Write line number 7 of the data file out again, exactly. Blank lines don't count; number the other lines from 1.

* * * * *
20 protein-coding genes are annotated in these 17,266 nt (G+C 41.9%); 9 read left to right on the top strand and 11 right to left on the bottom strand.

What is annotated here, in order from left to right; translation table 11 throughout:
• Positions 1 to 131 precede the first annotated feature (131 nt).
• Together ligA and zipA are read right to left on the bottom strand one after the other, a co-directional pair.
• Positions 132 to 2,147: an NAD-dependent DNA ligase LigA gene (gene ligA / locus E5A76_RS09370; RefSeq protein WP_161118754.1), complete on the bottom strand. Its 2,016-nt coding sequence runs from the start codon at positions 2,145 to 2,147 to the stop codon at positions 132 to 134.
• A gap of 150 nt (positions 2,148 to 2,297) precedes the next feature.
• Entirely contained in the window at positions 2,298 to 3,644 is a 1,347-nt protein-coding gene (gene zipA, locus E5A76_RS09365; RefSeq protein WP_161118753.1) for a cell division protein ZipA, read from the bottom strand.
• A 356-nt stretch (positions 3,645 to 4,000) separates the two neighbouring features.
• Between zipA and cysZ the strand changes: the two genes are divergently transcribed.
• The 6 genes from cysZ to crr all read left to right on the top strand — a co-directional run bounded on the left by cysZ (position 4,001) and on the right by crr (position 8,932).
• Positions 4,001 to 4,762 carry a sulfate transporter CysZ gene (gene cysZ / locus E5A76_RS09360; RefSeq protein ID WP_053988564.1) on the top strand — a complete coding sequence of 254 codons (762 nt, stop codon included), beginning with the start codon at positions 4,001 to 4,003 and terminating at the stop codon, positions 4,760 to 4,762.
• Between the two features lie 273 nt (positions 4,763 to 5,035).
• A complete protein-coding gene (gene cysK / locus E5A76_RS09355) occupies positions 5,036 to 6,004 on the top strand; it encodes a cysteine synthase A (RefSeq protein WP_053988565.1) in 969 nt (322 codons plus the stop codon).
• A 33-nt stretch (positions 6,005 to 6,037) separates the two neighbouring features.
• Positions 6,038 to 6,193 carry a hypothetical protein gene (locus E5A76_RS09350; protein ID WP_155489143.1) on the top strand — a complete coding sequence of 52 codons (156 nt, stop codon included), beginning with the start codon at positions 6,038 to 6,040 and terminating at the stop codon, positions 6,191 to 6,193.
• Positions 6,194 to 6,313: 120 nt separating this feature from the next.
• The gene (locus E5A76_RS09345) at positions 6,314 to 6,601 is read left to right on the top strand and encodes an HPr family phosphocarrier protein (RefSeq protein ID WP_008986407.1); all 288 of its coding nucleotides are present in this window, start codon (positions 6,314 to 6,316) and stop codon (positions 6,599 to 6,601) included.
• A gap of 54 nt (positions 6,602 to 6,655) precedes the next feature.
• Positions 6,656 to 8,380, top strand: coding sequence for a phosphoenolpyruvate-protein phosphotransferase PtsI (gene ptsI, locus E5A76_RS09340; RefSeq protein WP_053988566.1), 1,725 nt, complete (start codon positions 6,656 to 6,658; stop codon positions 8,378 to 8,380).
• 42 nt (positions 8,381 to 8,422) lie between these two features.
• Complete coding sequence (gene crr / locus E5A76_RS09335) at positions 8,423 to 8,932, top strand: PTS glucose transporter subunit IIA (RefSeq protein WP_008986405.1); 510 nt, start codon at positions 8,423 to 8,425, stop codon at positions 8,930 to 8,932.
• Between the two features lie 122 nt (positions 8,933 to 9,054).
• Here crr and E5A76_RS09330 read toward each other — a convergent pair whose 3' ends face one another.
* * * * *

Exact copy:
• Entirely contained in the window at positions 2,298 to 3,644 is a 1,347-nt protein-coding gene (gene zipA, locus E5A76_RS09365; RefSeq protein WP_161118753.1) for a cell division protein ZipA, read from the bottom strand.